Book Review: Just an Ordinary Day

As a Shirley Jackson fan, I couldn’t pass on this new collection of unpublished short stories. A good chunk of these was unheard of for thirty years until someone unearthed some cardboard boxes in a Vermont barn and then sent them to her heirs.

Unlike The Lottery, where all tales followed a distinct theme, Just an Ordinary Day has little to unite the stories. Several genres are represented: classic family stories, supernatural, horror, and unsettling accounts of day-to-day life in the fifties all make up the list. Not all stories are of the same level. While most are mature for prime time, a few could have used some more tinkering, yet they were worth publishing as a precious testimony of an (infinitely talented) writer’s creative process. At one point, two versions of the same tale are put side by side, thus allowing a look into how Shirley Jackson revised her stories and perfected them over time. I think my Italian (Adelphi) edition includes a selection of the original collection of more than fifty, which is probably a good thing (I read somewhere that a second book with the missing pieces is planned).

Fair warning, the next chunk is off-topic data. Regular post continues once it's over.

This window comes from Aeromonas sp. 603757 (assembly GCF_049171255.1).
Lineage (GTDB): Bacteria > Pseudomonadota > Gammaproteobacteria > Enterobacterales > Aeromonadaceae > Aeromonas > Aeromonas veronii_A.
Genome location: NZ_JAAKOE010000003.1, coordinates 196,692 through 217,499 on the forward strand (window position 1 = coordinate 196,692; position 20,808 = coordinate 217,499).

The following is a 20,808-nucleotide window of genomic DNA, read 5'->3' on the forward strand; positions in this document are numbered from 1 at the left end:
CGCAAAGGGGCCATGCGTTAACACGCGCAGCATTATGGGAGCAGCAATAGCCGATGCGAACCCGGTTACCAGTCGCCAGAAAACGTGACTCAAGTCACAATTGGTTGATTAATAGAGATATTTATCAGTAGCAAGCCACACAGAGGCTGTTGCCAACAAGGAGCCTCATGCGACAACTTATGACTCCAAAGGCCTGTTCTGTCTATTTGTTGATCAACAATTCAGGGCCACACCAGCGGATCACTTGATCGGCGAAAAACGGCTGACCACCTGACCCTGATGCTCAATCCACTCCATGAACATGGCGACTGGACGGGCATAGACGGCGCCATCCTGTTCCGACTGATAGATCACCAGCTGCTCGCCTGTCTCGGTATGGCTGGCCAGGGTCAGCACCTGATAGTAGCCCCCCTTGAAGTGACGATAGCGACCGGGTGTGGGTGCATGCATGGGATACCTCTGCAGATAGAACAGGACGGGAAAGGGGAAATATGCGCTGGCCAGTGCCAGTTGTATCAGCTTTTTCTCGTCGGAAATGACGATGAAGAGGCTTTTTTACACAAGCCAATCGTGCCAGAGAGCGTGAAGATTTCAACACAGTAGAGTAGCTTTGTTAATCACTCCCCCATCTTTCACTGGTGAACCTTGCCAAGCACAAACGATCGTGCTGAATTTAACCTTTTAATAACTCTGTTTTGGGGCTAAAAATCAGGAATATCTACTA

I would probably not recommend this book as a first-time Jackson reading. Her renowned fiction would be a better entry point1, with The Lottery serving as her must-read short-stories collection. Just an Ordinary Day is an excellent addition to any Jackson collection, with some of its tales deserving recognition at the top of her writing.

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  1. Somewhat recently, I reviewed We Have Always Lived in the Castle. [return]